Fibre Channel Network
ag4ve.us at gmail.com
Mon Jan 5 02:36:09 UTC 2015
On Jan 4, 2015 8:04 AM, "Rob Seastrom" <rs at seastrom.com> wrote:
> symack <symack at gmail.com> writes:
> > Hello Everyone,
> > Have a few FC cards and a switch that I would like to use for backplane
> > related packets (ie, local network). I am totally new to FC and would
> > to know will I need a router to be able to communicate between the
> > What I plan on doing is connecting the network card to the FC switch.
> > Thanks in Advance,
> > Nick.
> Classic FC is not "routed" in the sense that you're used to from IP,
> although there is a component in the control plane of every FC switch
> called a "router", which is perhaps where the confusion comes from
> (the other three, FWIW, are address manager, fabric controller, and
> path selector).
> To answer the implied question, yes you can just plug them into the
> switch (some configuration will almost certainly be required). You
> can also do a point to point connection between two FC devices ("back
> to back" as it were). The way we used to do it back in the old days
> before switches was an arbitrated loop; in fact I still can't think FC
> without thinking FC-AL.
If you have a tcpip FC driver for your OS (I think Linux and BSD do - not
sure about OSX or Windows). And I'm pretty sure you can make your switch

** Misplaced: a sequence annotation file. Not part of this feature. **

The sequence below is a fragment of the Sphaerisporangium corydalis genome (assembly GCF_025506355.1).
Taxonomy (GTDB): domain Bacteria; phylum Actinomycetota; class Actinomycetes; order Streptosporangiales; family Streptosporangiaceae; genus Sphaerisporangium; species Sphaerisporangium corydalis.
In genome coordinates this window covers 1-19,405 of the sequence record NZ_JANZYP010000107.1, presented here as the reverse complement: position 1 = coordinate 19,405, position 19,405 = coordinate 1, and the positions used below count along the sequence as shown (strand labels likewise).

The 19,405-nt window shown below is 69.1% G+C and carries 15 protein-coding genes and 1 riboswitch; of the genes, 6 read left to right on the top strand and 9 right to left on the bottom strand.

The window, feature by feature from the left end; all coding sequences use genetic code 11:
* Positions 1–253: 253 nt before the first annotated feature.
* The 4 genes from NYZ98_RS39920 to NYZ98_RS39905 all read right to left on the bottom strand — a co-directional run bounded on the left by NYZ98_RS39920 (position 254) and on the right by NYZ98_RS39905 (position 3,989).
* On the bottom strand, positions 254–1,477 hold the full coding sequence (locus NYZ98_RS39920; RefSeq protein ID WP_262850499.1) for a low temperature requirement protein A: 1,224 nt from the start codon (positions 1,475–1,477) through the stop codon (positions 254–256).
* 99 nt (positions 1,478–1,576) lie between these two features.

look essentially like an ethernet hub but idk you're going to be able to
get it to separate domains - node 1 sends to 5 as node 4 sends to 3 will
not all send at 8gig or w/e fabric speed is - it's degraded because
everyone is seeing each other's WWN and data. All nodes will see all
traffic unless you configure a static path - 1 to 5 and 3 to 4 - you could
also do an ndmp type config of 1 to 3 but idk how many of these you can
have and I'm pretty sure 5 still sees 3's data.
Also note that just because you have the hardware don't mean you have the
license to use it. In most cases the licenses are pretty easy to hack and
you can 'pirate' to make this work (and no one will care since you're an
individual). But just pointing out another issue you might see
Ps - it's been years since I touched one of these things so I might be
mis-remembering some points but FWIW.
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